Monday, August 20, 2007

Talk to Me

Don Cheadle gives an Oscar worthy performance in this biopic about famed radio personality Petey Greene. The movie follows Greene from his time as a disc jockey in prison, to his hiring at WOL-AM in Washington DC. From there he took his gift of "telling it like it is," and became the voice of the people. His thrust to stardom, however, cost him his health, and his relationships- especially with his close friend and manager- Dewey Hughes (Chiwetel Ejifor who also delivers a performance the academy would do well to take note of).

The movie is divided essentially into three parts. The first act is Greene's struggle to win over Hughes, and the two of them trying to get Greene on the radio. This involves them having pacify the owner of the station, Martin Sheen. This section ends with him almost single handedly turning the station from an out-of-date relic into a relevant voice of the African American community. Unfortunately, Hughes won't let Greene's fame stop there, and helps him burst onto the national scene. This leads Greene down a road to self-destruction, and the destruction of their relationship.

Greene took over the role of WOL's morning DJ in the late sixties, a time when the city was a powder keg of racial tension. This came to a head on April 4th 1968, with the assassination of Martin Luther King. Washington literally exploded into riots, and in what I considered the climax of the movie, Greene spent the night on the radio listening and talking to people, trying to diffuse the situation. He played a major role in pacifying the city, and cemented his importance.

Taraji Henson also deserves being noted in her role as Vernell Watson, Greene's girlfriend. She plays the role so comically over the top, that you can't help but love the character. Even Cedric the Entertainer, who I normally don't care for, does a fine job in is turn as "Nighthawk" Bob Terry, another DJ at WOL.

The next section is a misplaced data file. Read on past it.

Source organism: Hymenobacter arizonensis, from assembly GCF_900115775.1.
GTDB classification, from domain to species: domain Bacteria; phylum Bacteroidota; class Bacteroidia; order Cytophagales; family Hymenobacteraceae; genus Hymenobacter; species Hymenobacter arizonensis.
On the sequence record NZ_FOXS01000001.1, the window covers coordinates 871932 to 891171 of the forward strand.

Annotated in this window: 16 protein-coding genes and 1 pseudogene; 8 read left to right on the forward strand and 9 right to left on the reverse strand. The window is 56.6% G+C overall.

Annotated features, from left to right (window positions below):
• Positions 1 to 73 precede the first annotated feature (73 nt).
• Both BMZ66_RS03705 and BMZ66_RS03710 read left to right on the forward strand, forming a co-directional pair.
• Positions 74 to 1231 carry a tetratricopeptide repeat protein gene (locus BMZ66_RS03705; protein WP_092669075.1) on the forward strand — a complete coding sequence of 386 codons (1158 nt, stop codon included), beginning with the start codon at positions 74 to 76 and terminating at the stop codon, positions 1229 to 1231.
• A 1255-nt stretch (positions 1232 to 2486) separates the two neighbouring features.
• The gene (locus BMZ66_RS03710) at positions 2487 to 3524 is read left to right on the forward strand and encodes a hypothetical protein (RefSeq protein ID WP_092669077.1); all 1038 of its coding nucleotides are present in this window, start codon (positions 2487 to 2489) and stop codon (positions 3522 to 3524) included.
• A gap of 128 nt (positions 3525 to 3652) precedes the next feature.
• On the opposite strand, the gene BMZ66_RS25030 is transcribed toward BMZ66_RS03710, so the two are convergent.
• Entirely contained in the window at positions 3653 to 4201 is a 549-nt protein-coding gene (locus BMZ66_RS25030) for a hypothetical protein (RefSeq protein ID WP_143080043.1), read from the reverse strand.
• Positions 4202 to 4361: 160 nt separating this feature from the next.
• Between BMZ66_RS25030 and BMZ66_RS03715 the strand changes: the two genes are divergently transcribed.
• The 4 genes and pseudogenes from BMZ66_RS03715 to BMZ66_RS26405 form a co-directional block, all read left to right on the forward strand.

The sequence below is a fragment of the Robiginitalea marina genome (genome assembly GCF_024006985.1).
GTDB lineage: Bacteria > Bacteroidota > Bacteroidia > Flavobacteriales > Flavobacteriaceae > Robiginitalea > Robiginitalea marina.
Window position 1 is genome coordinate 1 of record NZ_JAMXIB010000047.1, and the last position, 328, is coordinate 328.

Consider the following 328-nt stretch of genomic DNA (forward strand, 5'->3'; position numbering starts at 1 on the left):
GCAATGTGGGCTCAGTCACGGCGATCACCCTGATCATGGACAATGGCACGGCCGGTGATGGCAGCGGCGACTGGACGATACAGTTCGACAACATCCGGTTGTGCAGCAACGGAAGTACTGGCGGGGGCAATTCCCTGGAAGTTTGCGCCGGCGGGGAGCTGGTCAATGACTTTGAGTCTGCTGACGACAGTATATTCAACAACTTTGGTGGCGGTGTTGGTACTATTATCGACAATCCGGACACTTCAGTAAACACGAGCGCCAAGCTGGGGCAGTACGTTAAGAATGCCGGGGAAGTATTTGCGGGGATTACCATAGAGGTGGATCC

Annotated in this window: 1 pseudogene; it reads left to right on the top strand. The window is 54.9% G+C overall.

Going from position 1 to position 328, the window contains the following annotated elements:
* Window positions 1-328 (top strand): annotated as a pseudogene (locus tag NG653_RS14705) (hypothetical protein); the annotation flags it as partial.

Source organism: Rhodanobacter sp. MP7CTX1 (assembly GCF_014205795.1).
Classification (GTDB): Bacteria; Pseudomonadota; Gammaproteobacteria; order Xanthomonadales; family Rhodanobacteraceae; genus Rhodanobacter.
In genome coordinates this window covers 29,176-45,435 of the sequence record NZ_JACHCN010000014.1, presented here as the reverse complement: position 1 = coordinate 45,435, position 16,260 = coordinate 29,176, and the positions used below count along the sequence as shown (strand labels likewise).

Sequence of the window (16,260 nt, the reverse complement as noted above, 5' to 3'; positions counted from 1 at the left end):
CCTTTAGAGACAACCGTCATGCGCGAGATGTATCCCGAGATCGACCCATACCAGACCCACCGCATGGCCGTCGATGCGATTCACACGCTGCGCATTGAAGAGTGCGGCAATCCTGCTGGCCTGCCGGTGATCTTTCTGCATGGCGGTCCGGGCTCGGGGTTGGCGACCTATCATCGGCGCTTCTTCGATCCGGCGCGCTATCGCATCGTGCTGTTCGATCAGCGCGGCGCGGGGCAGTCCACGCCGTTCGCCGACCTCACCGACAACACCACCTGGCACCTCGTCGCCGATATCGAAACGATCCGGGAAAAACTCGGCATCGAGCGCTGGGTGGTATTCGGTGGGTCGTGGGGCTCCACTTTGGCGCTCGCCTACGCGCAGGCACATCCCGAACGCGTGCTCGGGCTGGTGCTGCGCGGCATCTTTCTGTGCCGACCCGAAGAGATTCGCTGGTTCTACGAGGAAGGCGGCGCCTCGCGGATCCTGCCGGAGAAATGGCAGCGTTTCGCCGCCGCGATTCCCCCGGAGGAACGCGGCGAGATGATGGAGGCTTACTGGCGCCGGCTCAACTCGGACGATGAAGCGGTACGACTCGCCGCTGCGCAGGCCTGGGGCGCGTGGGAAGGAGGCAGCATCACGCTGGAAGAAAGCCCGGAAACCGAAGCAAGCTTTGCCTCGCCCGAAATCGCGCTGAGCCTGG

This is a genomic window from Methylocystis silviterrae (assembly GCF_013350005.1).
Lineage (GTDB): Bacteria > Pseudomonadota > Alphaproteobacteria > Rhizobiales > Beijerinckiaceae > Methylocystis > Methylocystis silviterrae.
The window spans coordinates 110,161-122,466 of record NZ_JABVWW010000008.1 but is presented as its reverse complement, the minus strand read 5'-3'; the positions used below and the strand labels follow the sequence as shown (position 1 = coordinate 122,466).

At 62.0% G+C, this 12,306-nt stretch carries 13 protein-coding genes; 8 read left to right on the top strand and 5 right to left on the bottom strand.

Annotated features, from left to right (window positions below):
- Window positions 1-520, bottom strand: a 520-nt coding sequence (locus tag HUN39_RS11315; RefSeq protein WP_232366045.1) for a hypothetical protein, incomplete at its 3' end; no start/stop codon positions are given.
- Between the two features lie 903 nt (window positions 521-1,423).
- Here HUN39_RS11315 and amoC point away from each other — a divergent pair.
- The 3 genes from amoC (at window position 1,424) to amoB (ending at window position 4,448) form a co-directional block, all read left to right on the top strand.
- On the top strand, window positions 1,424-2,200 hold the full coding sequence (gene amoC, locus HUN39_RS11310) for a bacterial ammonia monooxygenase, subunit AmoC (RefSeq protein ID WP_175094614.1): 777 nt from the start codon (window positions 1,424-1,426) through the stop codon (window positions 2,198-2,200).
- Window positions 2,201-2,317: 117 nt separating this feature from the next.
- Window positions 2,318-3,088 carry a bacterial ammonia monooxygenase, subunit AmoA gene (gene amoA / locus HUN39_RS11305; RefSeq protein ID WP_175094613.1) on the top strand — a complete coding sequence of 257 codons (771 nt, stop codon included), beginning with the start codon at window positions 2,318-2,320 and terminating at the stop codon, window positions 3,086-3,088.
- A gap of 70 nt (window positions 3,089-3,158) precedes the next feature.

There is an inherent problem with biopics, however. Usually, the story that the person is famous for runs out long before the end of the person's life. This was indeed the case for Petey Greene. He fell out of the spotlight after his infamous Johnny Carson appearance. This happened a good ten years before his death, but Kasi Lemmons (who also directed the wonderful Caveman's Valentine) spent over 15 minutes on this resolution. That's a tough call, because it's almost a requirement for a posthumous biopic to have content all the way to the end. This results in the movie dragging towards the end- a very common affliction for biographical movies.

This is a fine movie, telling the story of a highly over-looked, but very important cultural figure. It dragged on a little bit too long, but the acting more than compensates for this. Don't be surprised if you see this movie up for several nominations.

Watch the Trailer


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